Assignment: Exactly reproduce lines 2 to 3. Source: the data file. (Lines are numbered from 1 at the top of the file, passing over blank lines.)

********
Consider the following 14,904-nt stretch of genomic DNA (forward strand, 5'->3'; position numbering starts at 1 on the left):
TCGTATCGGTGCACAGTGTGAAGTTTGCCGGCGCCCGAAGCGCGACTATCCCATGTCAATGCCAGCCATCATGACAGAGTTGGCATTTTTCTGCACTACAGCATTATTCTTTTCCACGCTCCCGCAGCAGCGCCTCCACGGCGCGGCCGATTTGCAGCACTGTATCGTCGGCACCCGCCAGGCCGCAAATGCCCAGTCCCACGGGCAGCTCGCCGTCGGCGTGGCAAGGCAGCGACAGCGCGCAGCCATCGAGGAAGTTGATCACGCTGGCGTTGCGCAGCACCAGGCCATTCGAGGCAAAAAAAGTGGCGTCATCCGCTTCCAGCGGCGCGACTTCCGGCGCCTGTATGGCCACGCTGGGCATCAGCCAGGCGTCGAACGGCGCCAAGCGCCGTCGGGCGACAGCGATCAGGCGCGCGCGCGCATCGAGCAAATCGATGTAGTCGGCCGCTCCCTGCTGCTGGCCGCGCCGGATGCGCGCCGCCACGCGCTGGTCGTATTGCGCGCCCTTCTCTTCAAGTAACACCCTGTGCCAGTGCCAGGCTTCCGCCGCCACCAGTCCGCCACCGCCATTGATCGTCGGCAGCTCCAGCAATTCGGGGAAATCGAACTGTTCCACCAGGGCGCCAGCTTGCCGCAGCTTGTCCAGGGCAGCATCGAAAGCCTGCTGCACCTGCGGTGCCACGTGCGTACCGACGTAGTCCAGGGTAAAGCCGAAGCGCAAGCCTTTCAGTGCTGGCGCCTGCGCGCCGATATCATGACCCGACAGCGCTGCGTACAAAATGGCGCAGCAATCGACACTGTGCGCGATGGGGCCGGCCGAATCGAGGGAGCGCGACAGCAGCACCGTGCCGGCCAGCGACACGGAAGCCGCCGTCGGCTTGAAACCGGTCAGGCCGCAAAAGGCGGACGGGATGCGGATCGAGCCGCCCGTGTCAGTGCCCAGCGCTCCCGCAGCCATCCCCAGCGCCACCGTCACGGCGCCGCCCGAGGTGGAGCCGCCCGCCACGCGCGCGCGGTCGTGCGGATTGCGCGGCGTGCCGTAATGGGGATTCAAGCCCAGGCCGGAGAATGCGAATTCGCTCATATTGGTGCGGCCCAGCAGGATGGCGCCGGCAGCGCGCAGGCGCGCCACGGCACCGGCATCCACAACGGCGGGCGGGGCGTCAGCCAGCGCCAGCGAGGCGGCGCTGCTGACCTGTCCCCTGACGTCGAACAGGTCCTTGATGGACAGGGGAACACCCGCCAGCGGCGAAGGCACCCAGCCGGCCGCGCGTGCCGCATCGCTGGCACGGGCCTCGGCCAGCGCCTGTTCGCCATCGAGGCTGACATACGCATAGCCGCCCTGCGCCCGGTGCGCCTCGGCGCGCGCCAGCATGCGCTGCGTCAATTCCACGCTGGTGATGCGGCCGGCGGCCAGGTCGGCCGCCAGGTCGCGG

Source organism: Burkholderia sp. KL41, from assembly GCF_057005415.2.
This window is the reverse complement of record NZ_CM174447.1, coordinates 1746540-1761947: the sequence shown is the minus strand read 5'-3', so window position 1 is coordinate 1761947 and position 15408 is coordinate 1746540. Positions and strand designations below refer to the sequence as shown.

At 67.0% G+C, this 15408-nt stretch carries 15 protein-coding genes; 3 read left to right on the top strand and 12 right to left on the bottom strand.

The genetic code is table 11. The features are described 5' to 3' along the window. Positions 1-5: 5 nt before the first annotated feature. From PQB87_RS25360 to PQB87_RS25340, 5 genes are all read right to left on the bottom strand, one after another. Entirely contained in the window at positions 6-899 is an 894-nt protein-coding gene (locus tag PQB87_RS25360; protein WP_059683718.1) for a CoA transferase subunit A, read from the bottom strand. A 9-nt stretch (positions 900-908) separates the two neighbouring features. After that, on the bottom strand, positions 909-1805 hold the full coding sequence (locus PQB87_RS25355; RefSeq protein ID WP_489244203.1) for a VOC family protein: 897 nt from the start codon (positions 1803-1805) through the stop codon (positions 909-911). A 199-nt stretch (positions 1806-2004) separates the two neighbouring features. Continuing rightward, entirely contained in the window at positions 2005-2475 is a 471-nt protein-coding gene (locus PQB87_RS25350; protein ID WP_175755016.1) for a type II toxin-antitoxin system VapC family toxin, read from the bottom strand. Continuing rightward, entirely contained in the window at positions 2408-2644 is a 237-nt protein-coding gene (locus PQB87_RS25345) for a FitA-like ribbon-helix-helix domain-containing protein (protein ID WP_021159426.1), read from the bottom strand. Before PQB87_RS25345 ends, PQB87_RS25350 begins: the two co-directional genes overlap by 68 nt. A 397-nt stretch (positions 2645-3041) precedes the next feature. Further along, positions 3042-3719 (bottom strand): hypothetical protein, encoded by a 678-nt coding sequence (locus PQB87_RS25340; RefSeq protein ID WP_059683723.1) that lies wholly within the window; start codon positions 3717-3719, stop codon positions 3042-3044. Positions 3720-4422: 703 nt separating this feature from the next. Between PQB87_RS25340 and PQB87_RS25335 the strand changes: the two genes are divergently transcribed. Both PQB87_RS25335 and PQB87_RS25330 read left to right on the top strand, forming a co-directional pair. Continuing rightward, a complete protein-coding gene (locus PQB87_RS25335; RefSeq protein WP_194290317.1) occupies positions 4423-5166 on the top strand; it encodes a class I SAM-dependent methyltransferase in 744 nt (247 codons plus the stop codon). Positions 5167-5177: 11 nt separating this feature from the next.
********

TCGTATCGGTGCACAGTGTGAAGTTTGCCGGCGCCCGAAGCGCGACTATCCCATGTCAATGCCAGCCATCATGACAGAGTTGGCATTTTTCTGCACTACAGCATTATTCTTTTCCACGCTCCCGCAGCAGCGCCTCCACGGCGCGGCCGATTTGCAGCACTGTATCGTCGGCACCCGCCAGGCCGCAAATGCCCAGTCCCACGGGCAGCTCGCCGTCGGCGTGGCAAGGCAGCGACAGCGCGCAGCCATCGAGGAAGTTGATCACGCTGGCGTTGCGCAGCACCAGGCCATTCGAGGCAAAAAAAGTGGCGTCATCCGCTTCCAGCGGCGCGACTTCCGGCGCCTGTATGGCCACGCTGGGCATCAGCCAGGCGTCGAACGGCGCCAAGCGCCGTCGGGCGACAGCGATCAGGCGCGCGCGCGCATCGAGCAAATCGATGTAGTCGGCCGCTCCCTGCTGCTGGCCGCGCCGGATGCGCGCCGCCACGCGCTGGTCGTATTGCGCGCCCTTCTCTTCAAGTAACACCCTGTGCCAGTGCCAGGCTTCCGCCGCCACCAGTCCGCCACCGCCATTGATCGTCGGCAGCTCCAGCAATTCGGGGAAATCGAACTGTTCCACCAGGGCGCCAGCTTGCCGCAGCTTGTCCAGGGCAGCATCGAAAGCCTGCTGCACCTGCGGTGCCACGTGCGTACCGACGTAGTCCAGGGTAAAGCCGAAGCGCAAGCCTTTCAGTGCTGGCGCCTGCGCGCCGATATCATGACCCGACAGCGCTGCGTACAAAATGGCGCAGCAATCGACACTGTGCGCGATGGGGCCGGCCGAATCGAGGGAGCGCGACAGCAGCACCGTGCCGGCCAGCGACACGGAAGCCGCCGTCGGCTTGAAACCGGTCAGGCCGCAAAAGGCGGACGGGATGCGGATCGAGCCGCCCGTGTCAGTGCCCAGCGCTCCCGCAGCCATCCCCAGCGCCACCGTCACGGCGCCGCCCGAGGTGGAGCCGCCCGCCACGCGCGCGCGGTCGTGCGGATTGCGCGGCGTGCCGTAATGGGGATTCAAGCCCAGGCCGGAGAATGCGAATTCGCTCATATTGGTGCGGCCCAGCAGGATGGCGCCGGCAGCGCGCAGGCGCGCCACGGCACCGGCATCCACAACGGCGGGCGGGGCGTCAGCCAGCGCCAGCGAGGCGGCGCTGCTGACCTGTCCCCTGACGTCGAACAGGTCCTTGATGGACAGGGGAACACCCGCCAGCGGCGAAGGCACCCAGCCGGCCGCGCGTGCCGCATCGCTGGCACGGGCCTCGGCCAGCGCCTGTTCGCCATCGAGGCTGACATACGCATAGCCGCCCTGCGCCCGGTGCGCCTCGGCGCGCGCCAGCATGCGCTGCGTCAATTCCACGCTGGTGATGCGGCCGGCGGCCAGGTCGGCCGCCAGGTCGCGG

Source organism: Burkholderia sp. KL41, from assembly GCF_057005415.2.